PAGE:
Leaders of far-flung teams tend to adopt a more communications-intensive monitoring and mentoring role. For example, one team leader had a telephone conference with each member of her 12-person team once every two weeks. These discussions would cover the person’s contributions during meetings, recent reports made to the team and other areas of improvements. The member would discuss areas of improvements he/she would like to see in the team as a whole.

Conclusions

If leveraging globally dispersed knowledge resources for innovation is to become a core competency of global companies, managing far-flung teams is paramount to success. The essence of what it means to lead is evolving – the “command and control” approach is giving way to a “sense and mentor” communication-intensive way of leading. Nowhere is this change more evident and potent than in the extreme, innovation-oriented settings of far-flung teams.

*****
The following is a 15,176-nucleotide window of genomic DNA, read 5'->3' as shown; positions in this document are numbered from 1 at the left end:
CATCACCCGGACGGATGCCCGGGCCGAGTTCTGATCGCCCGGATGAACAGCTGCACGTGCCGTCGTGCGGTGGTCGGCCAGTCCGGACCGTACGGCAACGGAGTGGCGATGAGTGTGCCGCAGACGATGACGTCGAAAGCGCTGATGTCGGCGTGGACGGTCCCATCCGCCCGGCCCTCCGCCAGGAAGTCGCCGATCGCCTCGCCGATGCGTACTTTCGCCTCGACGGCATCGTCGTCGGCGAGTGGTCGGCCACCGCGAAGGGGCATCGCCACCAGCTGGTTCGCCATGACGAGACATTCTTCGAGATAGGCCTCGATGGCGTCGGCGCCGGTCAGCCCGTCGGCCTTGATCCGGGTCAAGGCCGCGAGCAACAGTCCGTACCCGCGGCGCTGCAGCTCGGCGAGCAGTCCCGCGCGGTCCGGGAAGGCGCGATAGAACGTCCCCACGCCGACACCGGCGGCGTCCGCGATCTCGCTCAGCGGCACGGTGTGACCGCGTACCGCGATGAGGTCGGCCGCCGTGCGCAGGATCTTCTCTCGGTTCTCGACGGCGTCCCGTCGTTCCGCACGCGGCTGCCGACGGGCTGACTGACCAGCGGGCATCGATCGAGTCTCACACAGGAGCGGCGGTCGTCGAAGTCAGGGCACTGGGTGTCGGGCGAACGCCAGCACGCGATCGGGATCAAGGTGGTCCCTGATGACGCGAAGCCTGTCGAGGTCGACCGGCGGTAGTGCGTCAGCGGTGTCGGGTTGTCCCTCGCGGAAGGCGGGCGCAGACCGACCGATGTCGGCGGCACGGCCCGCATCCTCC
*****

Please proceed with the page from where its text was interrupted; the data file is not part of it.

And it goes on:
Such teams enable organisations to sense the slightest shifts in supply and demand trends and to be the first to recognise uncertainty – and capitalise on the opportunities – such changes afford.

AUTHOR INFORMATION

Arvind Malhotra is associate professor of entrepreneurship at Kenan-Flagler Business School, University of North Carolina at Chapel Hill.

Ann Majchrzak is professor of information and operations management at the Marshall School of Business, University of Southern California.

Copyright The Financial Times Limited 2014. You may share using our article tools.
Please don't cut articles from FT.com and redistribute by email or post to the web.

SHARE THIS QUOTE